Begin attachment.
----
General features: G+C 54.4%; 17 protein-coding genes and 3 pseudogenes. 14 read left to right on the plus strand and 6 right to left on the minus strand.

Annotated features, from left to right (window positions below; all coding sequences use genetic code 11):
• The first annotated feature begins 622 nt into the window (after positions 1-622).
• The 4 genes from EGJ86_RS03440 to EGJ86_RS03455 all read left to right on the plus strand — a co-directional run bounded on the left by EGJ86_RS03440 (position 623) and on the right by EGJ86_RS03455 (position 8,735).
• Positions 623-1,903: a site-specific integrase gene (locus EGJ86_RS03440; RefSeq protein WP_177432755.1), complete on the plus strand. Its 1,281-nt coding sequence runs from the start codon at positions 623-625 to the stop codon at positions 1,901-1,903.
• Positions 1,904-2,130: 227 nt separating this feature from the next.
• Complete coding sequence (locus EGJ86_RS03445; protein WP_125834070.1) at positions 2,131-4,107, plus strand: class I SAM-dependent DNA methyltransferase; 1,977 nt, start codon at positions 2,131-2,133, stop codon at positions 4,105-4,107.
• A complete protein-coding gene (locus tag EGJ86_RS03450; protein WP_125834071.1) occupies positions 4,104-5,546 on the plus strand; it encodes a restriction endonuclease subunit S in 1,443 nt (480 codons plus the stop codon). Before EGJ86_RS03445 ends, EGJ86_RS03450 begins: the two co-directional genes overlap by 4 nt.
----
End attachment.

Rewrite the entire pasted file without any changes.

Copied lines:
General features: G+C 54.4%; 17 protein-coding genes and 3 pseudogenes. 14 read left to right on the plus strand and 6 right to left on the minus strand.

Annotated features, from left to right (window positions below; all coding sequences use genetic code 11):
• The first annotated feature begins 622 nt into the window (after positions 1-622).
• The 4 genes from EGJ86_RS03440 to EGJ86_RS03455 all read left to right on the plus strand — a co-directional run bounded on the left by EGJ86_RS03440 (position 623) and on the right by EGJ86_RS03455 (position 8,735).
• Positions 623-1,903: a site-specific integrase gene (locus EGJ86_RS03440; RefSeq protein WP_177432755.1), complete on the plus strand. Its 1,281-nt coding sequence runs from the start codon at positions 623-625 to the stop codon at positions 1,901-1,903.
• Positions 1,904-2,130: 227 nt separating this feature from the next.
• Complete coding sequence (locus EGJ86_RS03445; protein WP_125834070.1) at positions 2,131-4,107, plus strand: class I SAM-dependent DNA methyltransferase; 1,977 nt, start codon at positions 2,131-2,133, stop codon at positions 4,105-4,107.
• A complete protein-coding gene (locus tag EGJ86_RS03450; protein WP_125834071.1) occupies positions 4,104-5,546 on the plus strand; it encodes a restriction endonuclease subunit S in 1,443 nt (480 codons plus the stop codon). Before EGJ86_RS03445 ends, EGJ86_RS03450 begins: the two co-directional genes overlap by 4 nt.